Until the 1970s, researchers used to include prisoners in their experiments because of the facilities in terms of accessibility, permanence, control of external variables, and cost reduction. However, on the obverse are various ethical tensions such as coercion, undue inducement, unbalanced risk-benefit relationship, multiple studies with the same subjects, limitation in the ability to make autonomous decisions, excessive or poor economic remuneration for their participation, and breaches of confidentiality in the prison environment, given the security conditions that are applied. As in other special groups, the researcher must ask himself if his study is designed to respond to a particular situation of this population that can only be clarified with his participation.

Institutions of incarceration are characterized by being “totalitarian” institutions, that is, they have defined the environment and social relations at the service of a central authority, often exert acts of submission or subordination to preserve such control. Under these conditions, it is very complex to establish the voluntariness of informed consent and respect for autonomy, in accordance with the postulates of the Nuremberg Code.

Ethically, difficulties arise in obtaining free consent when healthcare improvements, places of confinement or economic rewards are offered. Some authors defend the participation of the prisoners as one more work that they can carry with their body while they are rehabilitated; However, the current trend is to break this connection “… prisoners may be free enough to consent to prison work but not to consent to an investigation.”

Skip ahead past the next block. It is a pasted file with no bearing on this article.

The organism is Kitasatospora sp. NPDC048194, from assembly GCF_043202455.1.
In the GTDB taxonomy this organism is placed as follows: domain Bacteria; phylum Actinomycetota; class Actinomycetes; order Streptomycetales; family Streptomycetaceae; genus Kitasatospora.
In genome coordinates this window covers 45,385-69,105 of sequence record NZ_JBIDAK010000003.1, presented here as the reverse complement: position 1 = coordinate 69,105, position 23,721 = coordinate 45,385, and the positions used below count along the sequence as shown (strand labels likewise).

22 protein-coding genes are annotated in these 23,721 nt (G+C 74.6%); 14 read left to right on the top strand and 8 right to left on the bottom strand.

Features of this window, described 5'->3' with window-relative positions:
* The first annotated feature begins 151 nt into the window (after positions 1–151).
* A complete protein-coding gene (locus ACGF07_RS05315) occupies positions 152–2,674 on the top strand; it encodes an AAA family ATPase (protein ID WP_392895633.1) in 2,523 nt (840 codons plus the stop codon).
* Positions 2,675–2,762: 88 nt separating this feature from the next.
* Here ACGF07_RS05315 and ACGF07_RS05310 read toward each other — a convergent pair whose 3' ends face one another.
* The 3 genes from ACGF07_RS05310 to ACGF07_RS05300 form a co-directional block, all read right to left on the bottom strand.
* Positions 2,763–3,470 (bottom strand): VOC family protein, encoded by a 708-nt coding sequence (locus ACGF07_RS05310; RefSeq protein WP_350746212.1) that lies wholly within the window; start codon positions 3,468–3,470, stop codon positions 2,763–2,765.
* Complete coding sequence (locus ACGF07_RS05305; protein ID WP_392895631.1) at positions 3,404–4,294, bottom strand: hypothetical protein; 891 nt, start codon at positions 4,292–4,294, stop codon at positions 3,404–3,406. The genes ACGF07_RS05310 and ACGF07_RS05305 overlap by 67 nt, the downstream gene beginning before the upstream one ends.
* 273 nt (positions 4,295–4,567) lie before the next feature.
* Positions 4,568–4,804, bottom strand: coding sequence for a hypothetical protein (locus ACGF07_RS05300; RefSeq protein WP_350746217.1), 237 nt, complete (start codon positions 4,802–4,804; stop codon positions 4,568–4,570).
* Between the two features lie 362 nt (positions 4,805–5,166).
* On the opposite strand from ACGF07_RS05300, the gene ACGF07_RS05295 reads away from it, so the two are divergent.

A central issue in analyzing the subject of prisoners is their subordinate nature, so their voluntary participation may be compromised by the relational and authority characteristics of their detention center. Situations of economic demands are often given to prisoners to provide basic conditions such as a mattress or food. The researcher can inadvertently be introduced into this dynamic and favor inequality conditions. The precarious conditions of many detention centers in Latin America and the Caribbean pave the way for undue influence when financial rewards are offered for participation in experimentation.

The United States Department of Health and Human Services has delimited the participation of prisoners in investigations that as follows (1) inquire into the causes, effects, and processes of incarceration and criminal conduct, and which do not involve minimum risk; (2) study prisons as institutional structures or prisoners as interned; (3) explore conditions that affect them in a particular way; and (4) try therapies that are likely to benefit them directly as inmates [17, 18].

5.7. Students

In the case of students, it is important to distinguish if they are in a position to freely choose their participation in the study. Often their teachers are the same researchers. A rejection of participation could therefore be understood as a lack of cooperation with the very development of the knowledge it is receiving. The situation becomes more complex when the participation is part of the same evaluative process of the course that is advanced. If a student is faced with performing a written assignment or submitting a test, on the one hand, and participating in an investigation, on the other hand, he is likely to be inclined to link to the study thereby ensuring course approval and obtaining teacher complacency.

The researcher may be inclined to take students as participants in the research projects given their accessibility and frequent availability. However, caution should be exercised when working with homogeneous populations (such as university students) as the study findings are not necessarily generalizable to all students and the general population. Another aspect is the so-called Educational Benefit, whereby recruitment into research is understood as an opportunity for practical learning. This argument is particularly delicate because it conflicts with the student’s willingness to face his desire for academic training.